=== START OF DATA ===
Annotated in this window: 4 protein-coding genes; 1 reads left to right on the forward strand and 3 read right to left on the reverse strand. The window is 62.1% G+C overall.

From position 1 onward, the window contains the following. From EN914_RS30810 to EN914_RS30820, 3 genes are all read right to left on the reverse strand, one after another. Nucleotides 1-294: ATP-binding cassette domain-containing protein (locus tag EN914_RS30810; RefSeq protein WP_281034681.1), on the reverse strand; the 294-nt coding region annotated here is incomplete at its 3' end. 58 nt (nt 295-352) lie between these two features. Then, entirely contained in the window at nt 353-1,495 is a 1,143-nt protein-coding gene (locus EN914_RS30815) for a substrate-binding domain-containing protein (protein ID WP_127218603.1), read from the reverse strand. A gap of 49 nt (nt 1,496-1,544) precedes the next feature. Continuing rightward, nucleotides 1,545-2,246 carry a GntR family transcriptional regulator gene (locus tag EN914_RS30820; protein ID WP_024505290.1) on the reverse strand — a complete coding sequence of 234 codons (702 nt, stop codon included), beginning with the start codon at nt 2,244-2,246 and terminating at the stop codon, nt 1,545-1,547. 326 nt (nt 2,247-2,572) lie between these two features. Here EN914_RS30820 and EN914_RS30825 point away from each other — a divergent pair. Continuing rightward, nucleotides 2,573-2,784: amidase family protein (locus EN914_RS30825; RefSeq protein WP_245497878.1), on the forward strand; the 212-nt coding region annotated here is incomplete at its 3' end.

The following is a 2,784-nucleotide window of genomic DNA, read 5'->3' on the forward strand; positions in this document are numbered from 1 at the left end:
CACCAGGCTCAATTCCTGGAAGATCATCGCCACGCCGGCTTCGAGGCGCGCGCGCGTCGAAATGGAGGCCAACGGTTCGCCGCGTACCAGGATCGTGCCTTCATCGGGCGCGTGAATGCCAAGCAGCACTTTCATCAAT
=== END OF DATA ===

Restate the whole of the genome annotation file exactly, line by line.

Annotated in this window: 4 protein-coding genes; 1 reads left to right on the forward strand and 3 read right to left on the reverse strand. The window is 62.1% G+C overall.

From position 1 onward, the window contains the following. From EN914_RS30810 to EN914_RS30820, 3 genes are all read right to left on the reverse strand, one after another. Nucleotides 1-294: ATP-binding cassette domain-containing protein (locus tag EN914_RS30810; RefSeq protein WP_281034681.1), on the reverse strand; the 294-nt coding region annotated here is incomplete at its 3' end. 58 nt (nt 295-352) lie between these two features. Then, entirely contained in the window at nt 353-1,495 is a 1,143-nt protein-coding gene (locus EN914_RS30815) for a substrate-binding domain-containing protein (protein ID WP_127218603.1), read from the reverse strand. A gap of 49 nt (nt 1,496-1,544) precedes the next feature. Continuing rightward, nucleotides 1,545-2,246 carry a GntR family transcriptional regulator gene (locus tag EN914_RS30820; protein ID WP_024505290.1) on the reverse strand — a complete coding sequence of 234 codons (702 nt, stop codon included), beginning with the start codon at nt 2,244-2,246 and terminating at the stop codon, nt 1,545-1,547. 326 nt (nt 2,247-2,572) lie between these two features. Here EN914_RS30820 and EN914_RS30825 point away from each other — a divergent pair. Continuing rightward, nucleotides 2,573-2,784: amidase family protein (locus EN914_RS30825; RefSeq protein WP_245497878.1), on the forward strand; the 212-nt coding region annotated here is incomplete at its 3' end.

The following is a 2,784-nucleotide window of genomic DNA, read 5'->3' on the forward strand; positions in this document are numbered from 1 at the left end:
CACCAGGCTCAATTCCTGGAAGATCATCGCCACGCCGGCTTCGAGGCGCGCGCGCGTCGAAATGGAGGCCAACGGTTCGCCGCGTACCAGGATCGTGCCTTCATCGGGCGCGTGAATGCCAAGCAGCACTTTCATCAAT